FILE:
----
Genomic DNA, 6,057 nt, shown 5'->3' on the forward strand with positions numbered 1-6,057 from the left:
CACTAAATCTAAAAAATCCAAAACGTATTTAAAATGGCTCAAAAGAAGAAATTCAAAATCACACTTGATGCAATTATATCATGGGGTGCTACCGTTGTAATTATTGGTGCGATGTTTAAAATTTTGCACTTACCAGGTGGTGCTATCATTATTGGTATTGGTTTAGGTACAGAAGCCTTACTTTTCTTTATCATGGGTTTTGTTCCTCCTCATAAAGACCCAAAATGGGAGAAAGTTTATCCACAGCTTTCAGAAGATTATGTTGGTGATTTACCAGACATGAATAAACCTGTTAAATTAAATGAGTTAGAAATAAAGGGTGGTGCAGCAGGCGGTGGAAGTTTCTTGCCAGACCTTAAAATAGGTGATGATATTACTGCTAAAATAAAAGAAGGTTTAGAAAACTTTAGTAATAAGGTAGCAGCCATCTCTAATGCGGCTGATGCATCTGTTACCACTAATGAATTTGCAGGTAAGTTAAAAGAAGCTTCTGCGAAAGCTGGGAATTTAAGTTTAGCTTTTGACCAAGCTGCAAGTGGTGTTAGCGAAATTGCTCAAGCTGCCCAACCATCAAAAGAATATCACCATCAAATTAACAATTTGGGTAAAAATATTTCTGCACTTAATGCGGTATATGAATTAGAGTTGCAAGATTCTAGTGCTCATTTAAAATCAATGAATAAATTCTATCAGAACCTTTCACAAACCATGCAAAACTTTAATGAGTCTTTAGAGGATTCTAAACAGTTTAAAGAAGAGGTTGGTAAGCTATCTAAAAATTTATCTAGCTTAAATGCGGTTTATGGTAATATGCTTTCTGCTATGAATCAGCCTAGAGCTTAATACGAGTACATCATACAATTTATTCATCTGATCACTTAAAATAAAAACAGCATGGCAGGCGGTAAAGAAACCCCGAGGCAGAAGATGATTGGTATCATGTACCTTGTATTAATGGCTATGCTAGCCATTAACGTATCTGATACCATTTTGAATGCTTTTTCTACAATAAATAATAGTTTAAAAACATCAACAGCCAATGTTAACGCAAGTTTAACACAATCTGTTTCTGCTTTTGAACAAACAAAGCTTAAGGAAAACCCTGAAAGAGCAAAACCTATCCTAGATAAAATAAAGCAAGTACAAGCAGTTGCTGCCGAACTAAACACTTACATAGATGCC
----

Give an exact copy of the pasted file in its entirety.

Genomic DNA, 6,057 nt, shown 5'->3' on the forward strand with positions numbered 1-6,057 from the left:
CACTAAATCTAAAAAATCCAAAACGTATTTAAAATGGCTCAAAAGAAGAAATTCAAAATCACACTTGATGCAATTATATCATGGGGTGCTACCGTTGTAATTATTGGTGCGATGTTTAAAATTTTGCACTTACCAGGTGGTGCTATCATTATTGGTATTGGTTTAGGTACAGAAGCCTTACTTTTCTTTATCATGGGTTTTGTTCCTCCTCATAAAGACCCAAAATGGGAGAAAGTTTATCCACAGCTTTCAGAAGATTATGTTGGTGATTTACCAGACATGAATAAACCTGTTAAATTAAATGAGTTAGAAATAAAGGGTGGTGCAGCAGGCGGTGGAAGTTTCTTGCCAGACCTTAAAATAGGTGATGATATTACTGCTAAAATAAAAGAAGGTTTAGAAAACTTTAGTAATAAGGTAGCAGCCATCTCTAATGCGGCTGATGCATCTGTTACCACTAATGAATTTGCAGGTAAGTTAAAAGAAGCTTCTGCGAAAGCTGGGAATTTAAGTTTAGCTTTTGACCAAGCTGCAAGTGGTGTTAGCGAAATTGCTCAAGCTGCCCAACCATCAAAAGAATATCACCATCAAATTAACAATTTGGGTAAAAATATTTCTGCACTTAATGCGGTATATGAATTAGAGTTGCAAGATTCTAGTGCTCATTTAAAATCAATGAATAAATTCTATCAGAACCTTTCACAAACCATGCAAAACTTTAATGAGTCTTTAGAGGATTCTAAACAGTTTAAAGAAGAGGTTGGTAAGCTATCTAAAAATTTATCTAGCTTAAATGCGGTTTATGGTAATATGCTTTCTGCTATGAATCAGCCTAGAGCTTAATACGAGTACATCATACAATTTATTCATCTGATCACTTAAAATAAAAACAGCATGGCAGGCGGTAAAGAAACCCCGAGGCAGAAGATGATTGGTATCATGTACCTTGTATTAATGGCTATGCTAGCCATTAACGTATCTGATACCATTTTGAATGCTTTTTCTACAATAAATAATAGTTTAAAAACATCAACAGCCAATGTTAACGCAAGTTTAACACAATCTGTTTCTGCTTTTGAACAAACAAAGCTTAAGGAAAACCCTGAAAGAGCAAAACCTATCCTAGATAAAATAAAGCAAGTACAAGCAGTTGCTGCCGAACTAAACACTTACATAGATGCC